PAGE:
The Empty Cities of Muina

Stray — Andrea K. Höst
Touchstone, book 1

Stray1

For the life of me, I cannot remember how Andrea K. Höst’s 2011 Stray, the first volume in her Touchstone trilogy, got into my to-read queue, but I am happy that it did.

Cassandra Devlin’s plans involve high school graduation and one last party with her friends. They do not include somehow stepping from her native Australia to an unfamiliar alien world. Guess which option she gets?




Surviving on what Cassandra suspects might be an alien world using only the contents of her school backpack isn’t exactly fun. The world in which Cassandra finds herself clearly used to have natives—human or otherwise—but now all the Australian can find are long abandoned relics of a vanished civilization. As far as she can tell, nothing on the planet particularly wants to eat her, but something got rid of all the missing people.

With nobody but wild animals to supply a conversation, it does not seem likely that Cassandra will ever get answers to her many questions. It’s a hopeful moment, then, when she wakes to find two human-like strangers standing over her. They provide Cassandra with a lift to a more advanced planet. The one drawback is that she and her rescuers don’t share a common language. Answers will have to wait.

Once she can talk to her rescuers, Cassandra isn’t going to like the answers she gets.

 ~oOo~


Interesting: it was not so long ago that I was seeing arguments that the portal fantasy was completely dead. This is counterproof of that claim.

I was a bit perplexed that Muina, the alien world to which Cassandra was first transported, was populated by animals that appear to be close relatives of terrestrial species. After a moment’s thought, I decided that the alien world must have been settled from Earth. Nothing in this book would contradict that theory. In fact, once communication is established, Cassandra explains to her rescuers why their belief that humans originated on Muina is silly:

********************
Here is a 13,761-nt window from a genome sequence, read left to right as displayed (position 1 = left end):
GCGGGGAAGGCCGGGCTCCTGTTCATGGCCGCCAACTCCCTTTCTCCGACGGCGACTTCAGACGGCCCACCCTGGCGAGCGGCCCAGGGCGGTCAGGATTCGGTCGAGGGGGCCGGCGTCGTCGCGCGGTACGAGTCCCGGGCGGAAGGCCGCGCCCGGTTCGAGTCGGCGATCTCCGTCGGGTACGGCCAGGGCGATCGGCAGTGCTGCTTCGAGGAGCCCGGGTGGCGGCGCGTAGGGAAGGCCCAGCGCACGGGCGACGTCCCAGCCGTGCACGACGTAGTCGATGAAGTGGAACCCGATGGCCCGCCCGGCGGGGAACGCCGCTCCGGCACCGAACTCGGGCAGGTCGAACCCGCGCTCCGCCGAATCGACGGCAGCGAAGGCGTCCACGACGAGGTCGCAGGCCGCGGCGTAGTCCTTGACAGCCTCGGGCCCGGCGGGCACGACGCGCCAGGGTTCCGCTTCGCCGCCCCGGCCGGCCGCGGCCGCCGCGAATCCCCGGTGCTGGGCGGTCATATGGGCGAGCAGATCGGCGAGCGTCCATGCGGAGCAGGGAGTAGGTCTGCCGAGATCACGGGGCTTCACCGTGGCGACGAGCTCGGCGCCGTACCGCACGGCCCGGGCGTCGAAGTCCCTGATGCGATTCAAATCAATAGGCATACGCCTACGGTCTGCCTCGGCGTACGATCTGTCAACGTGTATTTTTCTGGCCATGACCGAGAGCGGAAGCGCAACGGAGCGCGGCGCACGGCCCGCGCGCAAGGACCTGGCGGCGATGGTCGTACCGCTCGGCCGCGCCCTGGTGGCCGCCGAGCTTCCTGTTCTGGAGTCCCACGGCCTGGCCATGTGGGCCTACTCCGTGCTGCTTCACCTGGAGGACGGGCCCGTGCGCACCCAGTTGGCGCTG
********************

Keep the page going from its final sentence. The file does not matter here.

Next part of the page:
I find it hard to believe that the people from Earth are from some other planet. For one thing, you’d think we’d have legends or stories about Ionoth and this Ena place and Muina. And though they talked about this happening thousands of years ago, ‘modern’ humans have been on Earth for at least tens of thousands. So, not convinced, though since Tare people look just like Earth people there’s probably some connection.

In fact, humans branch from a lineage that demonstrably goes back hundreds of millions of years on Earth—as do the birds and mammals she sees on Muina. However, we can explain this by assuming that the portal that took Cassandra to Muina has existed for millions of years, so that migration from one world to another is possible.

Once Cassandra is rescued, this stops being a wilderness survival story á la Tunnel in the Sky and segues into superhero mode. There is a reason nobody lives on Muina: monsters from beyond space and time! And it’s the job of brave volunteers with special powers to hold those monsters at bay. The book is no longer about personal survival, but responsibility and teamwork: what is Cassandra willing to risk, to sacrifice, to keep her rescuers and their families safe?

As often happens in portal stories like this one, Cassandra turns out to have unique abilities that aid the common defence. However, what she offers is atypically passive for a protagonist in an adventure story. While I assume that this is completely unintentional, she is somewhat like Rod from Tunnel in that both of them make the people around them better. Of course, Rod does it by being so astoundingly thick that everyone else looks like a genius, whereas Cassandra turns out to amplify psychic powers. In each case, they contribute by being solid team players.

Höst also explores issues relating to civil liberties (starting with a snipe by Cassandra at her own government’s refugee policies). Cassandra’s hosts are technically advanced and in many ways are decent people, At the same time, they use nanotechnology to create an intrusive nanny state. Our governments may spy on us incessantly but at least they cannot reach into our brains and turn off language features they deem currently unsuitable.

This is the first book in a trilogy. Unsurprisingly, it raises more questions than it answers. I am left with the impression that there are answers, so I will be hunting down the rest of the books to see what those answers are.

Stray is available on Smashwords and as certain bold entrepreneurs say, the first hit is free…..





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